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Puppy mills in Ohio to face regulations, but so will rescue-group volunteers

By Kathy Antoniotti
Beacon Journal staff writer

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Jen D'Aurelio, the executive director of Paws & Prayers holds Nellie, a female five-month-old border collie mix that is currently in the rescue group's fostering program Wednesday in Cuyahoga Falls, Ohio. (Karen Schiely/Akron Beacon Journal)

Ohio lawmakers overwhelmingly passed a bill Tuesday aimed at regulating large-scale dog-breeding operations with the goal of improving the lives of animals in facilities commonly called “puppy mills.”

Senate Bill 130 has “been in the making for seven years,” said Vicki Deisner, state director of the Midwest region of the American Society for the Prevention of Cruelty to Animals. The ASPCA has worked continually with Ohio lawmakers over the past six months to get the bill into law.

“There are estimated to be about 4,000 commercial breeding kennels in Ohio,” which was among 22 states with no regulations of its high-volume operations, Deisner said.

Gov. John Kasich is expected to sign the bill into law before the first of the year.

Ohio for the first time will regulate conditions in the large breeding facilities and will force their owners to register the businesses and undergo annual inspections to improve the care and treatment of breeding dogs.

Sen. Jim Hughes, R-Columbus, who sponsored the bill, said it would “seek out breeders who do not maintain a healthy environment for their animals.”

Many times, the life of the animal in the breeding operations is one of sickness and horror, Deisner said.

“It’s like having a beagle in your dishwasher,” she said, referring to the confined space in which many animals spend their entire lives.

Many rescue agencies participated in developing the guidelines for the law, Deisner said.

“There were so many rescues that did support this bill that it really is a significant foundation — a significant beginning to address the puppy mills in this state,” she said.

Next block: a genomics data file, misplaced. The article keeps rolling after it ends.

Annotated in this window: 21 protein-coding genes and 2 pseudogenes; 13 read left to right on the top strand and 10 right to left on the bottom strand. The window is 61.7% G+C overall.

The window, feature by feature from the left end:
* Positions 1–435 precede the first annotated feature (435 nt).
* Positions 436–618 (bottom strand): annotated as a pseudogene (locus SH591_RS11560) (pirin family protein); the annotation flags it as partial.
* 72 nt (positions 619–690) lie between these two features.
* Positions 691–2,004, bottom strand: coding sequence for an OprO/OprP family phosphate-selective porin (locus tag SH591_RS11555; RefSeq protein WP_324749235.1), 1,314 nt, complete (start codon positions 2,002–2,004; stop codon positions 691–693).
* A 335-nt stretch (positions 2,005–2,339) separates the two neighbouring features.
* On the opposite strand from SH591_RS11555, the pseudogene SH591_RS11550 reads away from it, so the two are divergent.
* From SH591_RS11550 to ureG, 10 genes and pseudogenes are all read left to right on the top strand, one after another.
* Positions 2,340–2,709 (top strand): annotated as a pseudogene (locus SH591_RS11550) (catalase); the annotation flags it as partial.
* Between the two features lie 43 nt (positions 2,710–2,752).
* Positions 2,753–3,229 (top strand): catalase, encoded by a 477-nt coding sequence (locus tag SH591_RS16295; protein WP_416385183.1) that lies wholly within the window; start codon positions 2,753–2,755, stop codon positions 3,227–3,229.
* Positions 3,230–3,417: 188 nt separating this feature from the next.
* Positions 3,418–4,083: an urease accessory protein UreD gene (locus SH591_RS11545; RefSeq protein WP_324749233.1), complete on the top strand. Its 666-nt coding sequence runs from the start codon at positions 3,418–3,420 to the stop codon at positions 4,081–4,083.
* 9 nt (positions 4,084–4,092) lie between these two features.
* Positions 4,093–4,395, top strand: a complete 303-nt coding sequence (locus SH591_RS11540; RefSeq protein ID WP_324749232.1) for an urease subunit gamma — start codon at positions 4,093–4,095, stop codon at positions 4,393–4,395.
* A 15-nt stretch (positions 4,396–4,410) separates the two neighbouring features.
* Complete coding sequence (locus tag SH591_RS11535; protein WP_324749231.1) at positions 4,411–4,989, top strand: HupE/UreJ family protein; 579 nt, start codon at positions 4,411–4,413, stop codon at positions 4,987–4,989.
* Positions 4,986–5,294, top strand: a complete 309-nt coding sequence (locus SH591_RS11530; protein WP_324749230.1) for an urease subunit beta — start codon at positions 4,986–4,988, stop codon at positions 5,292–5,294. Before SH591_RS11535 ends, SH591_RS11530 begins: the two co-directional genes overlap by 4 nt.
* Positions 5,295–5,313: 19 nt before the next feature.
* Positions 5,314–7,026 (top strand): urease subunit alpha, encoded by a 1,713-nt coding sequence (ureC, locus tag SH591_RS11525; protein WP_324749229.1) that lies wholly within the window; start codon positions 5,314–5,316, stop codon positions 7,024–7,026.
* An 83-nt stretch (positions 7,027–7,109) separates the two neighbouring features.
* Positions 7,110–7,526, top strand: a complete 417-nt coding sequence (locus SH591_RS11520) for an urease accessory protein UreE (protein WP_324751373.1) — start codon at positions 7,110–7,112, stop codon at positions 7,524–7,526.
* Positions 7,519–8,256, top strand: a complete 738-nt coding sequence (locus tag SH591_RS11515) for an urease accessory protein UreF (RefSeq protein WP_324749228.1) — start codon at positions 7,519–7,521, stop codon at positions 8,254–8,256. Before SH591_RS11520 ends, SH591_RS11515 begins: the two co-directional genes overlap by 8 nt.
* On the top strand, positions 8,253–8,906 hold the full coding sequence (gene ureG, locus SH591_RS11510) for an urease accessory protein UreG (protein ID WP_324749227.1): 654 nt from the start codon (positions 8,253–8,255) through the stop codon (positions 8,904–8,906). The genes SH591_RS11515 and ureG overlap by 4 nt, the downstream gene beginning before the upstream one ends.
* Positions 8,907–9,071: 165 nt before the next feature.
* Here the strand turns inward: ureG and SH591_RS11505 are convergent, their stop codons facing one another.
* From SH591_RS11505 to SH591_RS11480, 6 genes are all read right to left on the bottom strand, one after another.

But the law also contains language that concerns some local animal-rescue operations. Tucked inside is a measure that requires the numerous rescue volunteers who foster unwanted animals to register with the state and face inspection if a complaint is lodged against them.

“People are always afraid that somebody is going to judge them, so if inspectors go into a foster home that is trying to do the right thing and foster dogs, well, hopefully it doesn’t get into that,” said Jen D’Aurelio, executive director of Paws and Prayers animal rescue, based in Cuyahoga Falls.

The agency, which has found homes for more than 5,000 unwanted cats and dogs since D’Aurelio took over as director in 2007, has about 40 volunteers who foster animals in their homes until they can be adopted at events held each weekend at area PetSmart stores.

“We run a legitimate rescue, and we abide by all the laws. If somebody wanted to come in and inspect one of our foster homes, I doubt they would find anything wrong,” D’Aurelio said. “On the other hand, it will make it harder to find fosters because people don’t even want to do home visits when they are adopting a dog.”

Deisner, however, believes the law will have little effect on local rescue groups.

“There are no fees. There are no new standards. They simply have to register,” she said. “Otherwise, it’s business as usual.”

Enforcing standards

The bill also excludes hobby and show breeders, sporting or hunting dog breeders, pet stores and small “backyard” breeders who sell fewer than 60 dogs from fewer than eight litters a year.

The Ohio Department of Agriculture is charged with overseeing the new law. A board will advise the state director of agriculture in developing the standards for the health, caging, grooming and other care of the breeding dogs.

Enforcement of the new regulations will be paid with income from license fees charged to registered breeders, Deisner said. The Department of Agriculture will contract with local veterinarians to conduct inspections annually or when a complaint is filed.

There was a reason the legislation includes rescue organizations as well as breeders, Deisner said.

“Several years ago, the ASPCA came into Ohio and did a rescue in Clark County. We had to intervene and close down a hoarding operation. Sadly, as many as one-quarter of animal hoarders call themselves rescues,” Deisner said.

Local groups weigh in

One of a Kind Pet Rescue, another high-volume Akron adoption agency, uses few foster homes, so the impact of the new law will be minimal — at least for now, said Georjette Thomas, director of organization advancement.

“At present, our foster care program is a very small part of what we do; however, we intend to significantly grow the program in 2013,” Thomas said.

Paws With Pride founder and director Janice Mayfield, who has been involved in animal rescue for 25 years, said her agency re-homes about 200 animals a year using a foster care system.

“If you are a good, legitimate animal rescue, it shouldn’t affect you at all. If someone is doing something they shouldn’t, they should be stopped,” she said.

Kathy Antoniotti can be reached at 330-996-3565 or kantoniotti@thebeaconjournal.com. The Columbus Dispatch contributed to this report.